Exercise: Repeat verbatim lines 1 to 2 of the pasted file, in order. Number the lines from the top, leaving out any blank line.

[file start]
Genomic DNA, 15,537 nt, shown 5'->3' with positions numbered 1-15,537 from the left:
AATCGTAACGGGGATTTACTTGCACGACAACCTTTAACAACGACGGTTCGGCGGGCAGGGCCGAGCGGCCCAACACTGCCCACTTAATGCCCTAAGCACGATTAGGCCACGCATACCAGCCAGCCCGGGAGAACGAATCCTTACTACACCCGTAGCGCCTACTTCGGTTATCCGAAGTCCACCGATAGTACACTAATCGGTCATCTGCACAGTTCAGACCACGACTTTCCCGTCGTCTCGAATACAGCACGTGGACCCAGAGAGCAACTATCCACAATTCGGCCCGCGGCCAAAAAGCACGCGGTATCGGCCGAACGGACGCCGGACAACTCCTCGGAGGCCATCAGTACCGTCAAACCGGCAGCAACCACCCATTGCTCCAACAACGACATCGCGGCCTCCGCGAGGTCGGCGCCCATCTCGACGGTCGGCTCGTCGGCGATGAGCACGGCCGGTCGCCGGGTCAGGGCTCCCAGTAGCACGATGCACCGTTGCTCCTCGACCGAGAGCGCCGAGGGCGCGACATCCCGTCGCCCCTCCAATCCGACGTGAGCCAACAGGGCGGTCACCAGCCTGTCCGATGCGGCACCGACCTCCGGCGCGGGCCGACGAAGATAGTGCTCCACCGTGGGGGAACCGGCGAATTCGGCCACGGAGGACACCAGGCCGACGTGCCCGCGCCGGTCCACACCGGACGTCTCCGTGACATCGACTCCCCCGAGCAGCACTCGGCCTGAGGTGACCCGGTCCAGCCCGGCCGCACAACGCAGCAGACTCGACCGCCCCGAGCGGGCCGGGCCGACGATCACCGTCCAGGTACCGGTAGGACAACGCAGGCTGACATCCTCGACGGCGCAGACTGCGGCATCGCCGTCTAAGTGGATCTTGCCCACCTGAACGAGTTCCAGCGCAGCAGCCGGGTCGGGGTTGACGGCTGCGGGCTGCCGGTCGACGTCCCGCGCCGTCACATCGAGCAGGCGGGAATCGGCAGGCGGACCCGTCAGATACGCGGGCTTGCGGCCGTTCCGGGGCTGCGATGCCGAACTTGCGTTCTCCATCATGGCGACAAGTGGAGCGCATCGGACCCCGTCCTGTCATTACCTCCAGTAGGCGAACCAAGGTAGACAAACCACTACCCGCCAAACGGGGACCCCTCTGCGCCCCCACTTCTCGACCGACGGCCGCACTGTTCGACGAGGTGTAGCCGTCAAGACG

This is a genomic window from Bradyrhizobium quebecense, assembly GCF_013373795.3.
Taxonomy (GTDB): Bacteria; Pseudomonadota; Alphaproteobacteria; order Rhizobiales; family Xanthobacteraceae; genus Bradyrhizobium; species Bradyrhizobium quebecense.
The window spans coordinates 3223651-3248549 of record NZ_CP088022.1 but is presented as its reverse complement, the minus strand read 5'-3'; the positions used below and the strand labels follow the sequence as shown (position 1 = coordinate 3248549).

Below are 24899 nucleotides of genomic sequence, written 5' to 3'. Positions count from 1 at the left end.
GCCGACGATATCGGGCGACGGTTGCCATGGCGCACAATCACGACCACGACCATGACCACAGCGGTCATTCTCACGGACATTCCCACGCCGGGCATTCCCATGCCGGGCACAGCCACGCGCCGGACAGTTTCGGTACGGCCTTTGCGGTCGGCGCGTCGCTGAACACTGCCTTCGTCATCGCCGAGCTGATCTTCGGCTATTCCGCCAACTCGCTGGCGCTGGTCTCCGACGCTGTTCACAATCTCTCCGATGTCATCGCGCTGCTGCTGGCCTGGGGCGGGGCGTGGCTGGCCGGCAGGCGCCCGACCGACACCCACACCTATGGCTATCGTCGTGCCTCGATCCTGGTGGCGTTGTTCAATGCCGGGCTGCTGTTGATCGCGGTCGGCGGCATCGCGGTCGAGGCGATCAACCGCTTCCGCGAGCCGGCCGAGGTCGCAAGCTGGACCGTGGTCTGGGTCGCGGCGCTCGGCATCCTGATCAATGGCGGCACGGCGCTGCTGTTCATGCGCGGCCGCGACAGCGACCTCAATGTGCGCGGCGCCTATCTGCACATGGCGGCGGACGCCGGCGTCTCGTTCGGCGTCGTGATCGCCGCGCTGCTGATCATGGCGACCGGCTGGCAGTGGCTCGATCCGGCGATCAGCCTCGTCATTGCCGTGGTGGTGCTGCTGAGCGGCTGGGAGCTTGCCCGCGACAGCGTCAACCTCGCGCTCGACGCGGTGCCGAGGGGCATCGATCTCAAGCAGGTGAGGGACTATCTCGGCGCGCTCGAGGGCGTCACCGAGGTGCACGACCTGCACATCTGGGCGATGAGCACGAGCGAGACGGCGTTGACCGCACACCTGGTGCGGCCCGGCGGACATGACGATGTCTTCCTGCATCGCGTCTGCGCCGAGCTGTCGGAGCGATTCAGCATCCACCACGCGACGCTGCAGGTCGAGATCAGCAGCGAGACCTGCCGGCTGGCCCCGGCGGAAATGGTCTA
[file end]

Genomic DNA, 15,537 nt, shown 5'->3' with positions numbered 1-15,537 from the left:
AATCGTAACGGGGATTTACTTGCACGACAACCTTTAACAACGACGGTTCGGCGGGCAGGGCCGAGCGGCCCAACACTGCCCACTTAATGCCCTAAGCACGATTAGGCCACGCATACCAGCCAGCCCGGGAGAACGAATCCTTACTACACCCGTAGCGCCTACTTCGGTTATCCGAAGTCCACCGATAGTACACTAATCGGTCATCTGCACAGTTCAGACCACGACTTTCCCGTCGTCTCGAATACAGCACGTGGACCCAGAGAGCAACTATCCACAATTCGGCCCGCGGCCAAAAAGCACGCGGTATCGGCCGAACGGACGCCGGACAACTCCTCGGAGGCCATCAGTACCGTCAAACCGGCAGCAACCACCCATTGCTCCAACAACGACATCGCGGCCTCCGCGAGGTCGGCGCCCATCTCGACGGTCGGCTCGTCGGCGATGAGCACGGCCGGTCGCCGGGTCAGGGCTCCCAGTAGCACGATGCACCGTTGCTCCTCGACCGAGAGCGCCGAGGGCGCGACATCCCGTCGCCCCTCCAATCCGACGTGAGCCAACAGGGCGGTCACCAGCCTGTCCGATGCGGCACCGACCTCCGGCGCGGGCCGACGAAGATAGTGCTCCACCGTGGGGGAACCGGCGAATTCGGCCACGGAGGACACCAGGCCGACGTGCCCGCGCCGGTCCACACCGGACGTCTCCGTGACATCGACTCCCCCGAGCAGCACTCGGCCTGAGGTGACCCGGTCCAGCCCGGCCGCACAACGCAGCAGACTCGACCGCCCCGAGCGGGCCGGGCCGACGATCACCGTCCAGGTACCGGTAGGACAACGCAGGCTGACATCCTCGACGGCGCAGACTGCGGCATCGCCGTCTAAGTGGATCTTGCCCACCTGAACGAGTTCCAGCGCAGCAGCCGGGTCGGGGTTGACGGCTGCGGGCTGCCGGTCGACGTCCCGCGCCGTCACATCGAGCAGGCGGGAATCGGCAGGCGGACCCGTCAGATACGCGGGCTTGCGGCCGTTCCGGGGCTGCGATGCCGAACTTGCGTTCTCCATCATGGCGACAAGTGGAGCGCATCGGACCCCGTCCTGTCATTACCTCCAGTAGGCGAACCAAGGTAGACAAACCACTACCCGCCAAACGGGGACCCCTCTGCGCCCCCACTTCTCGACCGACGGCCGCACTGTTCGACGAGGTGTAGCCGTCAAGACG